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We all live in the shadow of death. Each day, we hear of illnesses, accidents, and loved ones lost too soon. Recently, I sat at the bedside of a friend whose body remained, but whose soul had gone to be with Jesus. Those gathered wept at our loss and rejoiced at her gain. Her race was finished, her course complete, and her pain ended, and she was home.

The rest of us remain in the shadow. It looms. We wait, wondering when the next diagnosis will come, when the phone will ring with more tragic news. However, as I sat at my friend’s bedside, the words of Ecclesiastes 7:2 came to mind: “It is better to go to the house of mourning than to go to the house of feasting, for this is the end of all mankind, and the living will lay it to heart.”

The reality of death reminds us what’s important about life. The house of mourning reawakens us to our purpose, hope, and home.


It’s easy to get off task in our daily living. Seeking the lost, sharing the gospel, and making disciples can too often become tomorrow’s task. We can get so caught up in the busyness of life, we forget what’s important about living.

Death sifts out trivial matters and brings clarity and focus. At this moment, only one question is significant: Is the soul safe with Jesus? Death reminds us that we’ve got good news to share. And today’s the day to share it. Knowing Jesus is the only thing that matters. The house of mourning takes our eyes off lesser things and refocuses us on our great purpose: to know Christ and make Him known.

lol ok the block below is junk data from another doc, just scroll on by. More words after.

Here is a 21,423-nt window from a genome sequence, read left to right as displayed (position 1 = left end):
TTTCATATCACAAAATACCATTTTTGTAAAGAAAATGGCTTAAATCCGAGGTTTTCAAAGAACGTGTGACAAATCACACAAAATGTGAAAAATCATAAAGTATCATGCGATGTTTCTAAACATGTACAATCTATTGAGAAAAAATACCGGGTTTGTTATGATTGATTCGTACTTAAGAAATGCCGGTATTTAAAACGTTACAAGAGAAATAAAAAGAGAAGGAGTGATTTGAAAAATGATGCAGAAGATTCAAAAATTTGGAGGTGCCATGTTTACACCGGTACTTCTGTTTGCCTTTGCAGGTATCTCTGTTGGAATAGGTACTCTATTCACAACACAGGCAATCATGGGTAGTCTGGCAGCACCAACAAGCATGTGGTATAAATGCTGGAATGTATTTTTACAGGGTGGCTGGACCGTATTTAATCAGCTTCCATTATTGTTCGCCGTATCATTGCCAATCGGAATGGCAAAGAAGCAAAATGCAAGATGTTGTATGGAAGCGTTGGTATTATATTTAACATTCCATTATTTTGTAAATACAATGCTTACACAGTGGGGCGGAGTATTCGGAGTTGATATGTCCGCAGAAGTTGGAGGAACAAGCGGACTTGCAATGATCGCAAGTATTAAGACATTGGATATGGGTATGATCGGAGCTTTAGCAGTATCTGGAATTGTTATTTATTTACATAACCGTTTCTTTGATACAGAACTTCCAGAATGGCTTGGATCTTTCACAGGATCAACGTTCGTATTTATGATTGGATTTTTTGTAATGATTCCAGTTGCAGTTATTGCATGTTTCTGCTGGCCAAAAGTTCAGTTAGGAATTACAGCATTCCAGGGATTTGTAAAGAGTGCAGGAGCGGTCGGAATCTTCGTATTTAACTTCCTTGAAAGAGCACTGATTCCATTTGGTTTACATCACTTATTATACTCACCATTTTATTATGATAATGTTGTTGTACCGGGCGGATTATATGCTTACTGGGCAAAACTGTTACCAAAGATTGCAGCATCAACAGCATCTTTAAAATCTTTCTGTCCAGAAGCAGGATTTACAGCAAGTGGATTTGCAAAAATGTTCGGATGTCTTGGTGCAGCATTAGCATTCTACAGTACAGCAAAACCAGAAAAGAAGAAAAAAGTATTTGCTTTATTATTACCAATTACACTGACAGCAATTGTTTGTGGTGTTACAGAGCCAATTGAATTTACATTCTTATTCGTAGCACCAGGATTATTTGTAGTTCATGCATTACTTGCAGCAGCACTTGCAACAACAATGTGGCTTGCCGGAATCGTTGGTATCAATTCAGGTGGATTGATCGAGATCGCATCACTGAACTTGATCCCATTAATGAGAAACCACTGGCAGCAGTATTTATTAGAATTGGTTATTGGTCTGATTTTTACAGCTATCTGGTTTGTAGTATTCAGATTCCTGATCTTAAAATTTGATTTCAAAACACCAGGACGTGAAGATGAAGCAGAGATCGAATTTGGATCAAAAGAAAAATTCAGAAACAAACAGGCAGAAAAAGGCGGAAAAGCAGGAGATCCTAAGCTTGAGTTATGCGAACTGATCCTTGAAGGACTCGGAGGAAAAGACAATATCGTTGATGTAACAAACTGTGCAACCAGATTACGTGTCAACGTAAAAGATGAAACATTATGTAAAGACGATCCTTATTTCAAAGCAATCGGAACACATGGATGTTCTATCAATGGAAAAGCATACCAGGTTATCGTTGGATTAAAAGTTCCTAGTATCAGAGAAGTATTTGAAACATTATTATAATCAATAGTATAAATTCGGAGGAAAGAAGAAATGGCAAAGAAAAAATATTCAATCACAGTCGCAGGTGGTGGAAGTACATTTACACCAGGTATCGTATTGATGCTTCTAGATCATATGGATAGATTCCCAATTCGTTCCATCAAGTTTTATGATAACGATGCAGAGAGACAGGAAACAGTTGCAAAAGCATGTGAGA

We tend to set our hope on things that are unable to bear its weight. Peter directs us to the only place sturdy and safe enough: “Therefore, preparing your minds for action, and being sober-minded, set your hope fully on the grace that will be brought to you at the revelation of Jesus Christ” (1 Peter 1:13).

Terrible is the moment of death without Jesus. However, in Christ, the day of death is one where weeping mixes with rejoicing. We have hope. One day Jesus will breathe life into the flesh that has failed. Resurrection will come. In Christ, the day of death becomes a day of hope.


The house of mourning reminds us that we aren’t yet home. We’re waiting for a better day. As our loved ones go before us, we know they’re safely home. Jesus promised:

Let not your hearts be troubled. Believe in God; believe also in me. In my Father’s house are many rooms. If it were not so, would I have told you that I go to prepare a place for you? And if I go and prepare a place for you, I will come again and will take you to myself, that where I am you may be also. (John 14:1–3)

In that home, the house of mourning will be no more and the true feasting will begin.

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From the July 2017 Issue
Jul 2017 Issue